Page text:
If food companies listed on their products just how long a person would have to walk or run to burn off the calories they consumed, people would be healthier. At least, that’s what Britain’s Royal Society for Public Health says.
In an opinion piece published April 6 in the British Medical Journal, the society’s director, Shirley Cramer, argued that giving consumers an immediate link between a food’s energy content and physical activity will help them make more informed decisions about what they choose to eat. Calorie counts alone aren’t enough, she wrote. Some 44% of people in Britain find front-of-pack information confusing.
“Such information needs to be as simple as possible so that the public can easily decide what to buy and consume in the average six seconds people spend looking at food before buying,” Cramer wrote.
In Britain, more than two-thirds of the population are either overweight or obese. In the US, the National Institutes of Health estimates nearly 70% of the population is overweight or obese.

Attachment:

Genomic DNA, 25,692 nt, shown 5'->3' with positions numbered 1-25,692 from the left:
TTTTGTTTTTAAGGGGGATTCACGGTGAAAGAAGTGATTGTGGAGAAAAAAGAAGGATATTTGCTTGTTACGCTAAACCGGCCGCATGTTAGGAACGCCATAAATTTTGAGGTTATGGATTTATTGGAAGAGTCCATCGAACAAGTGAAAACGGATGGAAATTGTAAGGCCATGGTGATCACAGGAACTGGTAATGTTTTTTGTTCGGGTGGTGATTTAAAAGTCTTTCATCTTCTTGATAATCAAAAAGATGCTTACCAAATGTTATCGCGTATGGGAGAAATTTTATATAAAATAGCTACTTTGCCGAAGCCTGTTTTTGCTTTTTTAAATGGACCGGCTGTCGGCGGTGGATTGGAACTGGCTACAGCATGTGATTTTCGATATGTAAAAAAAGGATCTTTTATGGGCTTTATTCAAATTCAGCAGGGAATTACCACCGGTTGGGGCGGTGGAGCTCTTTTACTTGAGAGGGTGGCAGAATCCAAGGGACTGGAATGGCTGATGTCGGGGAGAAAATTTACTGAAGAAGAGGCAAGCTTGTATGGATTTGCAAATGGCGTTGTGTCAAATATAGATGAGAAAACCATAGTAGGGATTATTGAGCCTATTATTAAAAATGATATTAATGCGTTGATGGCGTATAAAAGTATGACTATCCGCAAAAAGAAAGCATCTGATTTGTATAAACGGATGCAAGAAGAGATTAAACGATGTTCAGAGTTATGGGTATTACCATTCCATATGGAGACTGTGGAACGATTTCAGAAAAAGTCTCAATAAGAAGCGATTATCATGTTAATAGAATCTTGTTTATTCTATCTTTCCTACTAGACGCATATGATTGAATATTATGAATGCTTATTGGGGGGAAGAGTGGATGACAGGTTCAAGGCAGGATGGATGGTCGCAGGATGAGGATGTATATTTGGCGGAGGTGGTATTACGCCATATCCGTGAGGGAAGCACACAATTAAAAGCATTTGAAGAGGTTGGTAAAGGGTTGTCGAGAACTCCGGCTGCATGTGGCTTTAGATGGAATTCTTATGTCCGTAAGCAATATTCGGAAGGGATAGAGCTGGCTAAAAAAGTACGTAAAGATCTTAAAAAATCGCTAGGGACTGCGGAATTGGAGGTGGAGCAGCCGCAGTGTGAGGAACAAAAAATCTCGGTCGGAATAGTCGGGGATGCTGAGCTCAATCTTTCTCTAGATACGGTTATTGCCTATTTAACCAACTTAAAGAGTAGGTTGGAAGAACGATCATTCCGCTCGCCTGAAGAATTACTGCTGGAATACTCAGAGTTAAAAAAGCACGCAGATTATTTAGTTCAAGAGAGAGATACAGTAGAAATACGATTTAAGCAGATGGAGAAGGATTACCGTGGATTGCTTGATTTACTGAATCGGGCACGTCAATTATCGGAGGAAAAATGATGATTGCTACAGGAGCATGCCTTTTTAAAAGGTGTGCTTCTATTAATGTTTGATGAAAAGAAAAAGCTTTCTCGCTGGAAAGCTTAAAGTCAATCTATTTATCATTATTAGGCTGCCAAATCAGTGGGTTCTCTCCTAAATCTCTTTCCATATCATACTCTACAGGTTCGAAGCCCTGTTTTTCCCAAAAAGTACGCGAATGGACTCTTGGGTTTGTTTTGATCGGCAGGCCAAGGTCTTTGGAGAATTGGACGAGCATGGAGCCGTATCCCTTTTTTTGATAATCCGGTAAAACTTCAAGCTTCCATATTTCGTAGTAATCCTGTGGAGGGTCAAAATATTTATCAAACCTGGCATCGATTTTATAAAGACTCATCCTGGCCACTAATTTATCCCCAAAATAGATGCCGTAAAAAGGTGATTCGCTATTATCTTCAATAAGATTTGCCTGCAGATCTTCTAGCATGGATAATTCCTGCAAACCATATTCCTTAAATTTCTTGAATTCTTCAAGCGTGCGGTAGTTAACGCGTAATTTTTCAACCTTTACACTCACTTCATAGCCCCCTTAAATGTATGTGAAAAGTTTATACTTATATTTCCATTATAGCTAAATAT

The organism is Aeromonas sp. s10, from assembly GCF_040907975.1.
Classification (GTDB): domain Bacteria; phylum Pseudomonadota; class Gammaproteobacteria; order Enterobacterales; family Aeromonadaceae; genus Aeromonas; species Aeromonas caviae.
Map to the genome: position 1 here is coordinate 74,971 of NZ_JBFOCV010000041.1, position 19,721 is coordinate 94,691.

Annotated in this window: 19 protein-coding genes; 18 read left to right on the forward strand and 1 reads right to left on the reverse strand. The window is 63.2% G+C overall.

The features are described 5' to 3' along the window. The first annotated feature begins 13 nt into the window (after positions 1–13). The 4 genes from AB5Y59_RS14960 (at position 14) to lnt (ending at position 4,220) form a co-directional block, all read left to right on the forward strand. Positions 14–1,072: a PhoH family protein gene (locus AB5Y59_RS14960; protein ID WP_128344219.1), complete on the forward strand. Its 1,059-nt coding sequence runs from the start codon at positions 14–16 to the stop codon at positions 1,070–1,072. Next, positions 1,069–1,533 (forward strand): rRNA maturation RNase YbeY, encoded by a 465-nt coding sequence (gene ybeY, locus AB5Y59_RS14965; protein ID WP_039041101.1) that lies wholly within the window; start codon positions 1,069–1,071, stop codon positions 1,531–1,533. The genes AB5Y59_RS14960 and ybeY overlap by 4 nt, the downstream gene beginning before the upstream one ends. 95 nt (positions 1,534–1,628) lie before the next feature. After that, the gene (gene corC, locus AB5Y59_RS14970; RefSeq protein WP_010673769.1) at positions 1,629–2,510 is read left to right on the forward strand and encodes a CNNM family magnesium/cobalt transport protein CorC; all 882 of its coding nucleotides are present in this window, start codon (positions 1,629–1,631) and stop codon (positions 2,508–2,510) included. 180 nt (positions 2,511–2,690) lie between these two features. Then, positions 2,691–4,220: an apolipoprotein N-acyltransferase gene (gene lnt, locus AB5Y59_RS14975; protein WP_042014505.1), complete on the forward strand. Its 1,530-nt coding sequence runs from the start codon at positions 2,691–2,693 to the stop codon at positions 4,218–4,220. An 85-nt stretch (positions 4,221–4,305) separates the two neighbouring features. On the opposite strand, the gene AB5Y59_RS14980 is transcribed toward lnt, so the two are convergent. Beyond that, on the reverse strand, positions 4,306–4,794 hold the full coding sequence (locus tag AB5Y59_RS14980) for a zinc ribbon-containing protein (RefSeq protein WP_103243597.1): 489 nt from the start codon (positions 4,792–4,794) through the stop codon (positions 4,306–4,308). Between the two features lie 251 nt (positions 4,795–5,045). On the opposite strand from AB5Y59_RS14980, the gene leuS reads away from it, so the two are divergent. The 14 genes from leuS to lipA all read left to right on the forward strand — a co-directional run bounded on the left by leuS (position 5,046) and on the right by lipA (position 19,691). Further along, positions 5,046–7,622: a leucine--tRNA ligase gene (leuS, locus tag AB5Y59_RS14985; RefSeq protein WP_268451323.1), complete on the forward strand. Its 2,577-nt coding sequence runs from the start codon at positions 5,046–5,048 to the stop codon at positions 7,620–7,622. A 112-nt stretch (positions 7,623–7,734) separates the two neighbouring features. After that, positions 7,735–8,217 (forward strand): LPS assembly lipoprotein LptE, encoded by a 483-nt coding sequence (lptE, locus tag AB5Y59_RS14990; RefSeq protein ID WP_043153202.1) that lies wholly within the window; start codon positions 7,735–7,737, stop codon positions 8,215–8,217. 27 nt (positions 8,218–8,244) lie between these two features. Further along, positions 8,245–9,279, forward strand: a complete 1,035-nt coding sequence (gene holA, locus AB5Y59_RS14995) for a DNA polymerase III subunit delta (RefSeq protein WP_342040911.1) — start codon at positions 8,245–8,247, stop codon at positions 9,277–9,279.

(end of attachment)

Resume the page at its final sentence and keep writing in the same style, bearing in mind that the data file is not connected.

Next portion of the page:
As part of its case, the Royal Society for Public Health drew up a table (pdf) that gives a sense how much exercise some types of foods and drinks would require to burn off:
|Food type||Calories (approx.)||Walk off time||Run off time|
|Soft drink||138||26 mins||13 min|
|Chocolate bar||229||42 min||22 min|
|Sandwich||445||1 hr 22 min||42 min|
|Large pizza||449||1 hr 23 min||43 min|
|Medium mocha||290||53 min||28 min|
|Potato chips||171||31 min||16 min|
|Dry roasted peanuts||296||54 min||28 min|
|Cinnamon roll||420||1 hr 17 min||40 min|
Cramer wrote that there’s no evidence yet that activity labeling would change people’s behavior, but said initial work is promising. Public health advocates are interested.
The US food industry, represented by the Grocery Manufacturers Association, is typically leery of suggestions involving package redesign because it’s expensive. GMA spokesman Brian Kennedy said while activity labeling is an interesting concept, it needs further research. When the US government mandated food be labeled with Nutrition Facts in the 1990s, the industry howled.